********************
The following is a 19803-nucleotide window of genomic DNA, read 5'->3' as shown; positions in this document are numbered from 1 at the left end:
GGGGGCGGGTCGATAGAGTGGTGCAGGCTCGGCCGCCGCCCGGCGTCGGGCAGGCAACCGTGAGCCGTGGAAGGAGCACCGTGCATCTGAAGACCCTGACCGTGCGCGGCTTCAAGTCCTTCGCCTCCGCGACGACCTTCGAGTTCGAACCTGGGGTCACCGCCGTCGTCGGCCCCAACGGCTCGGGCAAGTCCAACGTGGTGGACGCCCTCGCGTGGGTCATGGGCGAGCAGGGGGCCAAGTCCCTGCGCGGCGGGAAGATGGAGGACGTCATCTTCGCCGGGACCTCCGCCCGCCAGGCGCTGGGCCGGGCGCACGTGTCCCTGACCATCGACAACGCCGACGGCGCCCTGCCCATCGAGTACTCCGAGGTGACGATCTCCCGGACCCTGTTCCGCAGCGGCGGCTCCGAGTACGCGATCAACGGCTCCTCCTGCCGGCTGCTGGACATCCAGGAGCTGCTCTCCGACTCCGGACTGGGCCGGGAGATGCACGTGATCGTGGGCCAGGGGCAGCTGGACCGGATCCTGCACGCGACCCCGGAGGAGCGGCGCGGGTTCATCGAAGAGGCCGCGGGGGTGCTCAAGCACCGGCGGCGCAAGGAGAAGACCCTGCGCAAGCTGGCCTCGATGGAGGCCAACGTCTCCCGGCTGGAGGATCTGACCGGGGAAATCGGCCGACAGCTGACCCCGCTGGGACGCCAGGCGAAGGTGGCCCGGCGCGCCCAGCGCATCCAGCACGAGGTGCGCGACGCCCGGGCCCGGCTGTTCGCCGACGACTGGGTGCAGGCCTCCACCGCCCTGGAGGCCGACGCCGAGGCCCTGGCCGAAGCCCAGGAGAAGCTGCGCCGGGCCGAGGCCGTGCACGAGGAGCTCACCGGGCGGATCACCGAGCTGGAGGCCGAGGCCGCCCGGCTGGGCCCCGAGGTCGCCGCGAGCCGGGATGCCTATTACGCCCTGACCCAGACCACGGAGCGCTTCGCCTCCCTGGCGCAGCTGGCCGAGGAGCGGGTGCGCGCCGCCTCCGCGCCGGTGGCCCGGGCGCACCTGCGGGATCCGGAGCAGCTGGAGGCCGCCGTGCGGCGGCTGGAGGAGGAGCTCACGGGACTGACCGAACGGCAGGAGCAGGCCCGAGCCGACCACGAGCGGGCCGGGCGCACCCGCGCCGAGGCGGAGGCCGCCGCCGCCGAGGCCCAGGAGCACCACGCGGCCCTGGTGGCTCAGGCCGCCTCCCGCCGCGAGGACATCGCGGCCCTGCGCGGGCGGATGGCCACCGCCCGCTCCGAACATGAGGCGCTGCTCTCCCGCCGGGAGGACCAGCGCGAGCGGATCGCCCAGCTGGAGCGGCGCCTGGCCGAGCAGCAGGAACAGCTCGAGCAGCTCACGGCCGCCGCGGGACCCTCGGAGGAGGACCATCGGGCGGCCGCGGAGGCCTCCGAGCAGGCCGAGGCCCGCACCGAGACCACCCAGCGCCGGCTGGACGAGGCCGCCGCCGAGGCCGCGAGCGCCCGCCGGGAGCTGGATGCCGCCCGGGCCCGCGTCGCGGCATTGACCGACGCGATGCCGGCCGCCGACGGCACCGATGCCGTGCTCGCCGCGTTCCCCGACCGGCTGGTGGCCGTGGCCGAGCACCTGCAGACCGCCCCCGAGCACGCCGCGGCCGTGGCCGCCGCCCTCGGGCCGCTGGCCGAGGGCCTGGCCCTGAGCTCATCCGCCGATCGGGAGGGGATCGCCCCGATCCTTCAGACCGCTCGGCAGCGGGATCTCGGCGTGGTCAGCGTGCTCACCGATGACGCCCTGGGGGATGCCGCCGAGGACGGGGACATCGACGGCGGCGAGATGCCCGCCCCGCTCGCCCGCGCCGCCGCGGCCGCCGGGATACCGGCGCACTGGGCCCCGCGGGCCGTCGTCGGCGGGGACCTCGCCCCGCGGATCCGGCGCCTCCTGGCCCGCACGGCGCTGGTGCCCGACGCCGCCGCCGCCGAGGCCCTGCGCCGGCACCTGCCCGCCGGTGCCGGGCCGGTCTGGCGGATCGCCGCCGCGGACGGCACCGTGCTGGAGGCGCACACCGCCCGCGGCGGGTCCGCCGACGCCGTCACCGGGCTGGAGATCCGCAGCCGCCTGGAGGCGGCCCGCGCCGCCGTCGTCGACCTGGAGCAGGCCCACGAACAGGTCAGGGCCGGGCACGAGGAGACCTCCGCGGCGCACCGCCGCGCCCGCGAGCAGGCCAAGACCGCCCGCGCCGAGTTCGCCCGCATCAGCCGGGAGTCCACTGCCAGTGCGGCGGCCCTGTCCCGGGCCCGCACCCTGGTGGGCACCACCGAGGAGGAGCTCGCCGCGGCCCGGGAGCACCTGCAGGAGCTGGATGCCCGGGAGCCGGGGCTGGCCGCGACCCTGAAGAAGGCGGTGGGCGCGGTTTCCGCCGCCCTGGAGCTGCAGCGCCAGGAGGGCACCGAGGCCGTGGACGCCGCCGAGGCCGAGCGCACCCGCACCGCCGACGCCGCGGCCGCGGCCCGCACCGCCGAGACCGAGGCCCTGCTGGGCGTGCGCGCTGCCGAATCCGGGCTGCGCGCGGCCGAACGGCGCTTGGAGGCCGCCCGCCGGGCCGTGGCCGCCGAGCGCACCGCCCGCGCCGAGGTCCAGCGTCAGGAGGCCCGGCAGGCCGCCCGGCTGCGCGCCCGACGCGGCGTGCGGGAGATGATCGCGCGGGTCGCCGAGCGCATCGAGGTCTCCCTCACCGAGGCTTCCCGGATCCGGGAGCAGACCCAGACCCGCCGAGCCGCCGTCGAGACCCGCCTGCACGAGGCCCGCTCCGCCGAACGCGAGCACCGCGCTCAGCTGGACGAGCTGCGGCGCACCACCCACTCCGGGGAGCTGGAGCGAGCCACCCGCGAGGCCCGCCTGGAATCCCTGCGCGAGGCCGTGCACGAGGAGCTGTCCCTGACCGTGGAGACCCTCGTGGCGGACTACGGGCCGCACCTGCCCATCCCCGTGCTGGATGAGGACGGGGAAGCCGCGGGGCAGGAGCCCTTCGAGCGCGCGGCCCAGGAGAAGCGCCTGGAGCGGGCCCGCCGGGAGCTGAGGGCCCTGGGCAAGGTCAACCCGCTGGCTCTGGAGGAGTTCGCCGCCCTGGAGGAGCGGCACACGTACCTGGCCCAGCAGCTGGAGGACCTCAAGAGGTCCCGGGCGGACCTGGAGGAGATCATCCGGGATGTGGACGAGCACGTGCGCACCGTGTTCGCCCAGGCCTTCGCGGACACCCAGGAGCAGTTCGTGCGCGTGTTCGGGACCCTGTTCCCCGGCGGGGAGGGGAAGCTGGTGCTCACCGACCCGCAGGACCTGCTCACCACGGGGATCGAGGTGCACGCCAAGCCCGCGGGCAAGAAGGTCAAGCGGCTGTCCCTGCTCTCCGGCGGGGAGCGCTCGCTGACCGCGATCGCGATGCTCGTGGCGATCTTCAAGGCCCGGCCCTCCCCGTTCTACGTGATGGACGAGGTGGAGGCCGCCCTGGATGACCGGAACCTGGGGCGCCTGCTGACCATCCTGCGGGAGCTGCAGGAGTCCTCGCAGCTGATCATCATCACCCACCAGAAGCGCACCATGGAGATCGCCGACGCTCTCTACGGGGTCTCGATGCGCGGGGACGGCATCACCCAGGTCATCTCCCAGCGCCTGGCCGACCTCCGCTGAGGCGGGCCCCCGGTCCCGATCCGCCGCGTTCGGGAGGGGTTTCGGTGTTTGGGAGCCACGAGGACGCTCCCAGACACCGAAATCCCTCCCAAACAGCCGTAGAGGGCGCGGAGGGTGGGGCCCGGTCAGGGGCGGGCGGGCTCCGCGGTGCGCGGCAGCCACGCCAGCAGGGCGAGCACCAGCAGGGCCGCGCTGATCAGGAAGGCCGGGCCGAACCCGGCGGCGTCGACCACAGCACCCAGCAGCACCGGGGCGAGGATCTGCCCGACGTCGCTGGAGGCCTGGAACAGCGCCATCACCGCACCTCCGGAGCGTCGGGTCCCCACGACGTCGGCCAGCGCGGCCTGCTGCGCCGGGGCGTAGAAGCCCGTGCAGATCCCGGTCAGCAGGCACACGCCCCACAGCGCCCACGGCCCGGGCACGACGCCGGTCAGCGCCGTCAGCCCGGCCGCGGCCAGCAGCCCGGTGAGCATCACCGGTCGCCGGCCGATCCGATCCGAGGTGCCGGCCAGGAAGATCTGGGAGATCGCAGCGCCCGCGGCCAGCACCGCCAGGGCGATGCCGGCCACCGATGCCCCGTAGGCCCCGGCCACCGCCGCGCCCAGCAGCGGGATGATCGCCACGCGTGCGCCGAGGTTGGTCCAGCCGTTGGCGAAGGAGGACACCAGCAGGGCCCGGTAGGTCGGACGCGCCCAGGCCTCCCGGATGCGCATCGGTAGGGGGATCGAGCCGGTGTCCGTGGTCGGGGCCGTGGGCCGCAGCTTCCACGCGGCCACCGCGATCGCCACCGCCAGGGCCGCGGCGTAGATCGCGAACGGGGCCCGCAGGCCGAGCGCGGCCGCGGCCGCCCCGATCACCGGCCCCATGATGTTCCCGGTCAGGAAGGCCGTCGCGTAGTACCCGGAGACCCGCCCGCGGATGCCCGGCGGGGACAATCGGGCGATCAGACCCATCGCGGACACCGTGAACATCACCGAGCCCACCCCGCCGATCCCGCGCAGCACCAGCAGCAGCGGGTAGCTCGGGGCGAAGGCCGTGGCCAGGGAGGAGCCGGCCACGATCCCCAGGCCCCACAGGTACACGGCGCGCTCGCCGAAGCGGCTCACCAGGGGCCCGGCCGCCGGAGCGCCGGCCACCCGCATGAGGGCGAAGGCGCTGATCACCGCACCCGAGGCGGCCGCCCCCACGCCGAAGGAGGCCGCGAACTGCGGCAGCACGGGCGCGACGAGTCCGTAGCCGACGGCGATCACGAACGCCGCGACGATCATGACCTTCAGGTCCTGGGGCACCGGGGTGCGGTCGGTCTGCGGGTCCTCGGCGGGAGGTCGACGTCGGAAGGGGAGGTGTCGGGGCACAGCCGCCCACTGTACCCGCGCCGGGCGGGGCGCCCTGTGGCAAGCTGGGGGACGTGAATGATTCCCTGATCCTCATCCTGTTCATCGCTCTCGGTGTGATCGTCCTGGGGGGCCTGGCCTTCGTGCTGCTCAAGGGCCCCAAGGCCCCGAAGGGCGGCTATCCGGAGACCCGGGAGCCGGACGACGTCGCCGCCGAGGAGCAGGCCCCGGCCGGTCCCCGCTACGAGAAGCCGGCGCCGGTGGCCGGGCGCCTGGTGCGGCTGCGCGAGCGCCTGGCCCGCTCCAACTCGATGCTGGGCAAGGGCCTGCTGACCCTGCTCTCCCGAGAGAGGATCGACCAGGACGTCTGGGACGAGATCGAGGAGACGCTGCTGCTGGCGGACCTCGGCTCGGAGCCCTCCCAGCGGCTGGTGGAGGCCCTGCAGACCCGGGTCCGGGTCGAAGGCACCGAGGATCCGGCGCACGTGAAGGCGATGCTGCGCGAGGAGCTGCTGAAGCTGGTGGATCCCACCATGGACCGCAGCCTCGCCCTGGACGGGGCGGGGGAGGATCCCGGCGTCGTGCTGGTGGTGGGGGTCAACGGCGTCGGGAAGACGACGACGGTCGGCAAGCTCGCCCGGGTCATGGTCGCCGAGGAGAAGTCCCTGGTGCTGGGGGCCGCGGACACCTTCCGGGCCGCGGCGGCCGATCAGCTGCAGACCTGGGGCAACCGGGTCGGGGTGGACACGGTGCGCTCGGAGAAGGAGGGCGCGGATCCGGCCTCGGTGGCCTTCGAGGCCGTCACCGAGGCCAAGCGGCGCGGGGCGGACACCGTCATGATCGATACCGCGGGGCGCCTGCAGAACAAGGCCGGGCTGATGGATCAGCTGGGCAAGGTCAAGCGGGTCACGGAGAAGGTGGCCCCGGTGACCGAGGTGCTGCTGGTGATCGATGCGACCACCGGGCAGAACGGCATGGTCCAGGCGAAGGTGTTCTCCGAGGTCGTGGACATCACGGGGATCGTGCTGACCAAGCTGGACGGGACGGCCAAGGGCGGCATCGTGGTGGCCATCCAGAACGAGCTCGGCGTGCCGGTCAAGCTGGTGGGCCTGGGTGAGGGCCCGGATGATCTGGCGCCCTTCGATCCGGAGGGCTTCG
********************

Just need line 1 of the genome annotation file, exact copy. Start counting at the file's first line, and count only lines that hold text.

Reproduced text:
The following is a 19803-nucleotide window of genomic DNA, read 5'->3' as shown; positions in this document are numbered from 1 at the left end: